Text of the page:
CRU : Projects : SO&P
SO&P: Project Summary
European Commission contract number: EVK2-CT-2002-00160 SOAP
SO&P is a research project funded by the European Union and led by Tim Osborn and Keith Briffa at UEA's Climatic Research Unit.
The project will simulate the climate of the last 500 years, will develop improved reconstructions of the real climate over this period,
and will compare the two to provide an important test of the climate models and an improved estimate of natural climate variability.
This work will then be used to better quantify the uncertainty in future climate projections,
and to re-assess the detection of unusual climate change in the observations.
Problems to be solved
This project will establish the capability of state-of-the-art European climate models to simulate the changes that have occurred in climate during the last five centuries. The ultimate aims of the work are: to establish the credibility of future climate estimates based on the models and to reexamine the question of how much of the recent large-scale warming observed in instrumental data is attributable to natural variability and how much is the result of anthropogenic modification of the terrestrial and atmospheric environment.
Scientific objectives and approach
The specific objectives are summarised as follows:
The approach involves using two coupled climate models to simulate climate variations from A.D. 1500-2000, using natural and also combined natural/anthropogenic forcing. The climate responses to external forcings will be distinguished through comparison of the results with long control simulation experiments. The simulations will also be compared with evidence of past climate variability produced by amalgamating instrumental and annually-resolved palaeoclimate proxy data covering much of the Northern Hemisphere and tropics. Signal detection techniques will be used with the proxy data to search for the large-scale simulated response to external forcing and the proxy and model data will be merged to obtain improved estimates of natural variability that will be used in the reassessment of climate change detection. The project will also investigate the agreement between the observational (including proxy) and simulated variability in a number of temperature and precipitation variables; other important climate indices; the statistics of extreme events, and selected regional changes in sea level.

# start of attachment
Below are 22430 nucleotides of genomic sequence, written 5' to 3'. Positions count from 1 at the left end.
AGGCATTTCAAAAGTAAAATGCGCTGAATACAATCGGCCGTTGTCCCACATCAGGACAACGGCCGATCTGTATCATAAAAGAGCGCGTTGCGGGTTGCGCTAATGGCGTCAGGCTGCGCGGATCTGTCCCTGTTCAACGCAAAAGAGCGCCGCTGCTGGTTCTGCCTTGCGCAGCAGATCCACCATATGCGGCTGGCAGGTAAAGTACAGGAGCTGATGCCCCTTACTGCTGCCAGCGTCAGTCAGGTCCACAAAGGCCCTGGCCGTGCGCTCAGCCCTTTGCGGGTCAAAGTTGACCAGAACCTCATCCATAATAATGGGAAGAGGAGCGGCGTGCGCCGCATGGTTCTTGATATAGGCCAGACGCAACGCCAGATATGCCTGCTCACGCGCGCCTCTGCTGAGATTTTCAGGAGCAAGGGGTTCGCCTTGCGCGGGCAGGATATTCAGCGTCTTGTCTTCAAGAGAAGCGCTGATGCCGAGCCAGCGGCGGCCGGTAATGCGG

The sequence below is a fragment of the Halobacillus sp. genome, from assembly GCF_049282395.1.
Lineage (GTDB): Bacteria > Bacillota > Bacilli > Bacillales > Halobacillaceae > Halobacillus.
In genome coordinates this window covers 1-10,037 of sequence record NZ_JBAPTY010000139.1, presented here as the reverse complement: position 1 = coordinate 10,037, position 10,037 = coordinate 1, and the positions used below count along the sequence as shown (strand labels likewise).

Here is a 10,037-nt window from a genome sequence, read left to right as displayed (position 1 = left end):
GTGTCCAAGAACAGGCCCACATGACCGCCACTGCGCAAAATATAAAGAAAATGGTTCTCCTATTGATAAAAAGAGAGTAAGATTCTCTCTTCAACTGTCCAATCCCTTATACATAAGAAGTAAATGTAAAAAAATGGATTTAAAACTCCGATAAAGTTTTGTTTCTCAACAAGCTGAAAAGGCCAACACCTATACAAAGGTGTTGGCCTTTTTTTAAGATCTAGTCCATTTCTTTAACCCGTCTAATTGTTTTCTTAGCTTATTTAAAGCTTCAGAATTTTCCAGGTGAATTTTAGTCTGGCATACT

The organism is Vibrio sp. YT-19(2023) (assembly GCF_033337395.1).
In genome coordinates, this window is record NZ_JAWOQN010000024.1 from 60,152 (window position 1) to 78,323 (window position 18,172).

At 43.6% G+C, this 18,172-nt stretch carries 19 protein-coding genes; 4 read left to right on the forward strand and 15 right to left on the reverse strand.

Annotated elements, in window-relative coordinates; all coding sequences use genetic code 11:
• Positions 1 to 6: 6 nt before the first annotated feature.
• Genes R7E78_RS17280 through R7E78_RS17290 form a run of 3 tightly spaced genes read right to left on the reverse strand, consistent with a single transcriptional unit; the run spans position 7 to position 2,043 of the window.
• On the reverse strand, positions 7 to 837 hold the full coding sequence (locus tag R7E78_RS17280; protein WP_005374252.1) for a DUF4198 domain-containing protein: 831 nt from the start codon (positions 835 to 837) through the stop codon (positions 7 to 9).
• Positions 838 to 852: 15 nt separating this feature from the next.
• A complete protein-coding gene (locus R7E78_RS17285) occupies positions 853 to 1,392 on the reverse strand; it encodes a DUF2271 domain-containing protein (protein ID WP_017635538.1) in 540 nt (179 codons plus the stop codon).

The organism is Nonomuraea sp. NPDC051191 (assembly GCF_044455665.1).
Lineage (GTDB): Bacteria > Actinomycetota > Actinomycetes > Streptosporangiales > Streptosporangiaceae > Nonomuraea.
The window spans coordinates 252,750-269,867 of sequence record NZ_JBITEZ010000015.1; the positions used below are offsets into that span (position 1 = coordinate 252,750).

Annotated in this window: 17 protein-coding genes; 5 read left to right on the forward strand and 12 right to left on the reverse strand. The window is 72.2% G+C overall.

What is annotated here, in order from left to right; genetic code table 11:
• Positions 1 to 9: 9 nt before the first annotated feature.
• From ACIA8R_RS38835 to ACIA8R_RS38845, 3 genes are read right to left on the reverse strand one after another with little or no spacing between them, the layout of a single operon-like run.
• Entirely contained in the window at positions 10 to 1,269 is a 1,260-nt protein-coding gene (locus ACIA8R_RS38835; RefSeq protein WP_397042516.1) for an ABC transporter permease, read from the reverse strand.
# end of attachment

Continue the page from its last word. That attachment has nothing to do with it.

- To use observational and reconstructed climate, and climate simulations under historical external forcing, to evaluate the reliability of state-of-the-art climate models that are currently used in climate change signal detection studies and for future climate predictions.
- To analyse simulated climate variations for the period AD 1500-2000 using two advanced climate models forced with natural (volcanic aerosols, solar irradiance and orbital changes) and combined natural and anthropogenic (greenhouse gases, ozone, and sulphate aerosols) forcings.
- To provide improved regional estimates of the natural variability of climate on annual, decadal, and century time scales over the last 500 years, based on a new compendium and calibration of instrumental, documentary and palaeoclimate records.
We are concerned to improve our knowledge of natural climate variability and assess climate model reliability at decadal to century timescales so that we are better able to define the uncertainty in climate predictions made using two important models. Without such work we will be unable to assess the relative importance of natural and anthropogenic influences on recent past and likely future climates.
The users of our results include palaeoclimate researchers, scientists studying and testing models and processes of sub-components of the climate system and a variety of climate change impacts researchers. The improved palaeoclimate reconstruction generated will spawn numerous possibilities for additional research in palaeoclimatology and ecosystem studies.
Last updated: November 2002, Mike Salmon